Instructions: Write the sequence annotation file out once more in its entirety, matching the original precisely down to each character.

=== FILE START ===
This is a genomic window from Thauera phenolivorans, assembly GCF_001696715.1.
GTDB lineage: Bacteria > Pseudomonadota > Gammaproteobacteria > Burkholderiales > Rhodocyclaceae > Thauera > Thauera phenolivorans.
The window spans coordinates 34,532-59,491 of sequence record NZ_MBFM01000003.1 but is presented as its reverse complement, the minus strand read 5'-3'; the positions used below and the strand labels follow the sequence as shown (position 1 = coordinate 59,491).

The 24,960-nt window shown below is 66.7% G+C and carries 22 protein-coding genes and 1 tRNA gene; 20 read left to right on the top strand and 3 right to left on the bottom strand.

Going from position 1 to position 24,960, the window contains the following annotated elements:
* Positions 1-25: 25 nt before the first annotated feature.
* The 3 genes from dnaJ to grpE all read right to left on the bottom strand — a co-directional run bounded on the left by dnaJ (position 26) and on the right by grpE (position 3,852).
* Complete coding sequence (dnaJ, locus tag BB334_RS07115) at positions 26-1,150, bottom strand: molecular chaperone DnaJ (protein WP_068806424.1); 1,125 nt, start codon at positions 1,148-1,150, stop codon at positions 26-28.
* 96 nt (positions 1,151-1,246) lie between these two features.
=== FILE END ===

This is a genomic window from Thauera phenolivorans, assembly GCF_001696715.1.
GTDB lineage: Bacteria > Pseudomonadota > Gammaproteobacteria > Burkholderiales > Rhodocyclaceae > Thauera > Thauera phenolivorans.
The window spans coordinates 34,532-59,491 of sequence record NZ_MBFM01000003.1 but is presented as its reverse complement, the minus strand read 5'-3'; the positions used below and the strand labels follow the sequence as shown (position 1 = coordinate 59,491).

The 24,960-nt window shown below is 66.7% G+C and carries 22 protein-coding genes and 1 tRNA gene; 20 read left to right on the top strand and 3 right to left on the bottom strand.

Going from position 1 to position 24,960, the window contains the following annotated elements:
* Positions 1-25: 25 nt before the first annotated feature.
* The 3 genes from dnaJ to grpE all read right to left on the bottom strand — a co-directional run bounded on the left by dnaJ (position 26) and on the right by grpE (position 3,852).
* Complete coding sequence (dnaJ, locus tag BB334_RS07115) at positions 26-1,150, bottom strand: molecular chaperone DnaJ (protein WP_068806424.1); 1,125 nt, start codon at positions 1,148-1,150, stop codon at positions 26-28.
* 96 nt (positions 1,151-1,246) lie between these two features.